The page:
After being told by the doctor that I was going to be released and to “never do that again” I called Arlene. She told me that since she was busy planning Alexander’s birthday party that day she didn’t really have a lot of time. She told me that “she would meet me outside the hospital in the parking lot” and that she wasn’t going to come inside because that would “take too much time”.

 This was the first week of January and we were in the middle of a horrific snow and ice storm.  Everything was frozen outside. I sat on my bed in my sweatpants and t-shirt and waited for a nurse or orderly to come get me with a wheelchair so that I could leave. After a while an orderly saw me sitting there and told me I was free leave; no wheelchair was necessary. A little confused (in the movies they always wheel you out) I headed for the front entrance. Clad only in said t-shirt and sweatpants, and with my hospital name tag still on my wrist, I walked past the admittance desk and the guard station and no one stopped me. I felt like Chief in ‘One Flew Over the Cuckoo’s Nest’ (albeit I hadn’t killed anyone or thrown a marble fixture through a window) and just walked out of the hospital.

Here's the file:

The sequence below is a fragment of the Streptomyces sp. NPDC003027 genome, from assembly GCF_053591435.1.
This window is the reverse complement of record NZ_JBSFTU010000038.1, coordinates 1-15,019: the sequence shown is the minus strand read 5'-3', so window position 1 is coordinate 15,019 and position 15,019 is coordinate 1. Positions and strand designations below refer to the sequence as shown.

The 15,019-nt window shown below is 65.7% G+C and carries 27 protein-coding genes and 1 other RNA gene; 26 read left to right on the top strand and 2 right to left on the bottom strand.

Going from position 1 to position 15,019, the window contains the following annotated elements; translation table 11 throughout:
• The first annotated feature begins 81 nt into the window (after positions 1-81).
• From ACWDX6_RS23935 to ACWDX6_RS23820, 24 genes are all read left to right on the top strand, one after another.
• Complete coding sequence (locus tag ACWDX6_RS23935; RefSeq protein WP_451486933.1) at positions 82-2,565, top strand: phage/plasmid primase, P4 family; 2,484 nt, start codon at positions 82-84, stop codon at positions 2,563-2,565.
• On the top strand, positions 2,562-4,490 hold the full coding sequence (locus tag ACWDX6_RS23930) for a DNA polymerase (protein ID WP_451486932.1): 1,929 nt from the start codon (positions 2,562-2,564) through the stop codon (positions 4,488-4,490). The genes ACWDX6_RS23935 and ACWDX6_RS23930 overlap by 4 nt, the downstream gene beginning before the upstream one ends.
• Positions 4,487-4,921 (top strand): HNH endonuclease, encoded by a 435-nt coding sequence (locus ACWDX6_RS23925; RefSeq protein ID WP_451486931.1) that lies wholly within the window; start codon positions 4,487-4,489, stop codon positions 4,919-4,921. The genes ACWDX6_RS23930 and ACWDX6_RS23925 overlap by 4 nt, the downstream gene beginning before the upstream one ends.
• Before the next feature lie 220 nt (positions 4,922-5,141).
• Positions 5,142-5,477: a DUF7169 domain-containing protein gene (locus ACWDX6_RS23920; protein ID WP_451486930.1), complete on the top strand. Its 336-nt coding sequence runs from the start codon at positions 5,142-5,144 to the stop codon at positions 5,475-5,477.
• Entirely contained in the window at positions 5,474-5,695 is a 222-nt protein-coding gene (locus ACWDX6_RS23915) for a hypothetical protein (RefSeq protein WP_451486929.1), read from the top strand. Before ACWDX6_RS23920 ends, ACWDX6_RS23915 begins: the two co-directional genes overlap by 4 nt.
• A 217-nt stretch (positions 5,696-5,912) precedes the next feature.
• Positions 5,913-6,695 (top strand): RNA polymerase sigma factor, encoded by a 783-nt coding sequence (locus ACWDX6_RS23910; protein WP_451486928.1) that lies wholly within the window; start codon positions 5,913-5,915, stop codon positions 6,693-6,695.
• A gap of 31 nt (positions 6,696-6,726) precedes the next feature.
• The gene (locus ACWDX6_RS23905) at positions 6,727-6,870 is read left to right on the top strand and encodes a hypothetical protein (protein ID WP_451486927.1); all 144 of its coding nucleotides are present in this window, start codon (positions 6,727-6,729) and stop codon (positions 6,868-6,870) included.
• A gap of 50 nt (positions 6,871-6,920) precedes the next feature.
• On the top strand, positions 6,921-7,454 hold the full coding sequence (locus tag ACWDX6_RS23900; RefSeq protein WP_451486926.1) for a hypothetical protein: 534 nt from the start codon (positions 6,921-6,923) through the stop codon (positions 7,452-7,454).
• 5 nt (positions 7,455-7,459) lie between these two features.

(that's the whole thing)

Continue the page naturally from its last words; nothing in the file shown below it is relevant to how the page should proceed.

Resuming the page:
Outside, I saw Arlene as she waited in what I could only assume was a very warm car as she sang along with the radio parked in the furthest corner of the parking garage. When she saw me, she motioned with her hands and I could see her mouth the words ‘Hurry up’. When I finally stepped into the warmth of the car Arlene sped off and said, “I don’t have time for this.” 

 Her concern for me was overwhelming.

 It’s been a long time since then. This January Alexander turns twenty-one. The green sweatpants have long gone missing, but I do still have that Super Bowl t-shirt. One thing always bothered me about my short stay in the hospital.

 They never gave me anything for my earache.

Photo by Martin Brosy on Unsplash